Arts and Culture

The City Dark

Aug 8, 2013
(Photo by Dave Dehetre via Flickr)

PBS is hosting an encore broadcast of the documentary The City Dark. The film, part of the POV series, will be airing on August 12. Last year we spoke with director Ian Cheney about light pollution and the development of the film. Here is our conversation with him after the debut of the documentary last summer.

Donato Cabrera is the music director of the San Francisco Symphony Youth Orchestra, resident conductor of the San Francisco Symphony, music director of the Green Bay Symphony Orchestra, and most recently, the director of music for the New Hampshire Music Festival.  The six-week celebration of classical and chamber music performed each summer at the Silver Center at Plymouth State University is coming to a close on Aug. 16.  Back in June, Virginia Prescott spoke with Donato Cabrera about his work and the then upcoming festival.

Playing Pac Man In The Library

Aug 6, 2013
medium.com

According to the Pew Internet and American Life Project, younger patrons don’t use libraries only as a place to study, they also go there to “hang out” in place that feels calm. It’s a little less serene at the Chattanooga Public Library.  Justin Hoenke is the teen librarian there...we were a little stunned to find an article Justin wrote called “Why I bought an original 1981 Ms. Pac Man Arcade machine for my library”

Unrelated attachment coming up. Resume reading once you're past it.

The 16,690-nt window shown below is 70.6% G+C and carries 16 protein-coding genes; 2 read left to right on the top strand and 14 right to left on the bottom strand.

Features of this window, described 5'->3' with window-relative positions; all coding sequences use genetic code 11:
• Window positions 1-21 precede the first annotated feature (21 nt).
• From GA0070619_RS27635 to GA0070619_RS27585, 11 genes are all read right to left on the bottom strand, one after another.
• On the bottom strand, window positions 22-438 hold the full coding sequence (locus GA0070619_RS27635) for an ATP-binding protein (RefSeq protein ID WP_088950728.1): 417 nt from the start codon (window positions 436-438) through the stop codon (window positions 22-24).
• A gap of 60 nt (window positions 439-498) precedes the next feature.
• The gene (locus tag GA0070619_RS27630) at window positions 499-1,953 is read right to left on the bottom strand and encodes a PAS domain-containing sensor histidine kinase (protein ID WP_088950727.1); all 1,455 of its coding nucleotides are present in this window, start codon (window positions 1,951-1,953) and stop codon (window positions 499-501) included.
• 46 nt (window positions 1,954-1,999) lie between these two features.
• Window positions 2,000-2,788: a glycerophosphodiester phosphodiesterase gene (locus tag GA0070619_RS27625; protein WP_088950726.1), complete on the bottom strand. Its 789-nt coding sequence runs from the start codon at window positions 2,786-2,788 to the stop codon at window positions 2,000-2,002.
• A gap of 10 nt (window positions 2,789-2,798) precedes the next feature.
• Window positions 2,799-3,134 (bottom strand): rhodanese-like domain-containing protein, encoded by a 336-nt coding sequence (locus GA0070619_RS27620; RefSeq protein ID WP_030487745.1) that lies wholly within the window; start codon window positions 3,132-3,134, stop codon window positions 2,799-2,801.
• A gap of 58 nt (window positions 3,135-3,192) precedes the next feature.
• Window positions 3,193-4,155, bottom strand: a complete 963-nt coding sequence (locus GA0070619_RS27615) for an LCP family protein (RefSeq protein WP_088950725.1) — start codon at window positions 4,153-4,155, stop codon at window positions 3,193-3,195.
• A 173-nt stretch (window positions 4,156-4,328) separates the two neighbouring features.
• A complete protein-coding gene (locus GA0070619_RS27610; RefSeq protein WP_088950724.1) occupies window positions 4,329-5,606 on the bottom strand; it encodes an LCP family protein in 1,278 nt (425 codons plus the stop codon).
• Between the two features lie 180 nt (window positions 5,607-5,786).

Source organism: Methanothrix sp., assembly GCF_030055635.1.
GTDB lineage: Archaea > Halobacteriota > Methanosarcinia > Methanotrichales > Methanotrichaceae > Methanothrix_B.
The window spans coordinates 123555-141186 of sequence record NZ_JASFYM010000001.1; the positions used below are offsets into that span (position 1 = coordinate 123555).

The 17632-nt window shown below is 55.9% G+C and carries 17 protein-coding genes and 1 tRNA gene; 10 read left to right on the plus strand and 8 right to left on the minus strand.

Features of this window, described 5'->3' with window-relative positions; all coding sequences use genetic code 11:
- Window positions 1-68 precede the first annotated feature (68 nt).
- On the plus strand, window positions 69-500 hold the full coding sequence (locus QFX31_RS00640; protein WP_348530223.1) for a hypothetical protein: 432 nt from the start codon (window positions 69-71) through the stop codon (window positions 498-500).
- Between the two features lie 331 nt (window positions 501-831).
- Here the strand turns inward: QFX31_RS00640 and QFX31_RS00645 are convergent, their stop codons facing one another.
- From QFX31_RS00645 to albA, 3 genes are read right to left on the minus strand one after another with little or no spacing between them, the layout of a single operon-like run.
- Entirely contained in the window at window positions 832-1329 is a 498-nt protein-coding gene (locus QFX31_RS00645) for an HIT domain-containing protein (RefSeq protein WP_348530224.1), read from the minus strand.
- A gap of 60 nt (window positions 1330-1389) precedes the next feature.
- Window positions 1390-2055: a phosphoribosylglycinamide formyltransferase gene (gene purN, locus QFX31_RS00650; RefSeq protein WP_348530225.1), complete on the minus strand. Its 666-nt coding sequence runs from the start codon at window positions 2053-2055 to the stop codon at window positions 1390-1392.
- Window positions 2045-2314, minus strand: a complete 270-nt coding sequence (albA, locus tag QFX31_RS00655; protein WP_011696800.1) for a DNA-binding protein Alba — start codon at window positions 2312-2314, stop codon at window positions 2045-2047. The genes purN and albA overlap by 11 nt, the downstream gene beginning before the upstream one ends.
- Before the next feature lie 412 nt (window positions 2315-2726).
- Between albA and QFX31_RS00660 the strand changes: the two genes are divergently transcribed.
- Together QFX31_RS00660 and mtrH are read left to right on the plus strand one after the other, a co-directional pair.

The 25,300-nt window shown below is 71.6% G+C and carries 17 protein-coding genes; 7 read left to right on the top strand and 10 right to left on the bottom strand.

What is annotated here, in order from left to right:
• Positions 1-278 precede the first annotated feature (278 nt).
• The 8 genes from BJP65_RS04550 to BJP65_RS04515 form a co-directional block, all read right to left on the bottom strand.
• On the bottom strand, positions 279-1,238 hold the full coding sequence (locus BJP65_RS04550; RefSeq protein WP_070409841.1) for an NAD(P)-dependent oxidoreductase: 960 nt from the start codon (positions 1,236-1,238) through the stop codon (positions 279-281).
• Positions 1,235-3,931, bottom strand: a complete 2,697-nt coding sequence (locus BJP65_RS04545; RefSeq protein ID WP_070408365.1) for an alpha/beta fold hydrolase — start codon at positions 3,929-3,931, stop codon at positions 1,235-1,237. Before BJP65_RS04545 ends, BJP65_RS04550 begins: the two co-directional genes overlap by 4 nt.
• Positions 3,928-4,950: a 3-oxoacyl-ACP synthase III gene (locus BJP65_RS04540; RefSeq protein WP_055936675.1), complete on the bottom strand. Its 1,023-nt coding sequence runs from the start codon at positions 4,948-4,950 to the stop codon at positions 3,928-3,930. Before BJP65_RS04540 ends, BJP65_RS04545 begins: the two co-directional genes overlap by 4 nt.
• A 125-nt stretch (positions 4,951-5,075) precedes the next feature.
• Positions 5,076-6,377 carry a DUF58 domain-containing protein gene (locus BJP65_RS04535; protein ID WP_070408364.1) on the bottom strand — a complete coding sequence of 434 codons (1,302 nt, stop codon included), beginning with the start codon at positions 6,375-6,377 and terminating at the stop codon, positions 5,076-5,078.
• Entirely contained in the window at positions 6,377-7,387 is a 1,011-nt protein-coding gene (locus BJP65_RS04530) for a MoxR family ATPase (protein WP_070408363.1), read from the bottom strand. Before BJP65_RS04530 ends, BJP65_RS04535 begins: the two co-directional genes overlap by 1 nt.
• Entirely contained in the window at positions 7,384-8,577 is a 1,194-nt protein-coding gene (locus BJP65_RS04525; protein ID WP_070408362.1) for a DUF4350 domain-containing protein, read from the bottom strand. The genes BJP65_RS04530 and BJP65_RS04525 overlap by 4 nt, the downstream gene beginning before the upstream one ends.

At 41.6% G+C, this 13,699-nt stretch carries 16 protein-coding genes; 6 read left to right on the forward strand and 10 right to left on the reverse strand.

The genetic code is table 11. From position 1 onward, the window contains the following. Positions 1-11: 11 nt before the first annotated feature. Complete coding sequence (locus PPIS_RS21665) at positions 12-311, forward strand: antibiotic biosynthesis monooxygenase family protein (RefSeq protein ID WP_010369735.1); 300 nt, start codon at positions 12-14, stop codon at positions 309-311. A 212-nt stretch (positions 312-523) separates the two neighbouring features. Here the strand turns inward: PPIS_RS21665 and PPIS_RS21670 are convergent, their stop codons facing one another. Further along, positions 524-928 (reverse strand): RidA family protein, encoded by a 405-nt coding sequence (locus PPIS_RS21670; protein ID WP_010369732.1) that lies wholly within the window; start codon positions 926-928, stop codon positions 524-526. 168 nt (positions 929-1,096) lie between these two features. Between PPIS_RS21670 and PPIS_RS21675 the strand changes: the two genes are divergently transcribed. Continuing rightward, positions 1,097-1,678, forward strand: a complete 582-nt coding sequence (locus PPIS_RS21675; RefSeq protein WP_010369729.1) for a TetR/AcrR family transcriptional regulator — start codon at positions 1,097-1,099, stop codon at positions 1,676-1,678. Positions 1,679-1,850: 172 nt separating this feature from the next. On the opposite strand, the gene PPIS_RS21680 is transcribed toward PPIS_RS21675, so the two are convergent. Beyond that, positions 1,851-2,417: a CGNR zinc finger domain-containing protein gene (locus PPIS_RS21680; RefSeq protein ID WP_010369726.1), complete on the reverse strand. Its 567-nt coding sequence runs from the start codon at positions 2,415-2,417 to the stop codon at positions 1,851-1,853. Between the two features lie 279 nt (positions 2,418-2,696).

via ofdiceandmen.com

Recounting his relationship with Dungeons and Dragons, David Ewalt writes, “I don’t know if I played D&D because other kids my age thought I was a nerd, or if they thought I was a nerd because I played D&D.”  The progenitor of many of today’s role-playing games has gained a reputation for attracting social outcasts and misfits and as a gateway for teenage boys to consider Satan and suicide. Like millions of kids who played twenty-side die in basements and game rooms across the country, Ewalt grew up…and had less time for a game that could suck up the idle hours of youth. He’s among those picking up the old dice bag for a D&D revival. David Ewalt is now an editor for Forbes, and author of the new book Of Dice and Men: The Story of Dungeons and Dragons and the People Who Play It. It hits stores August 20th.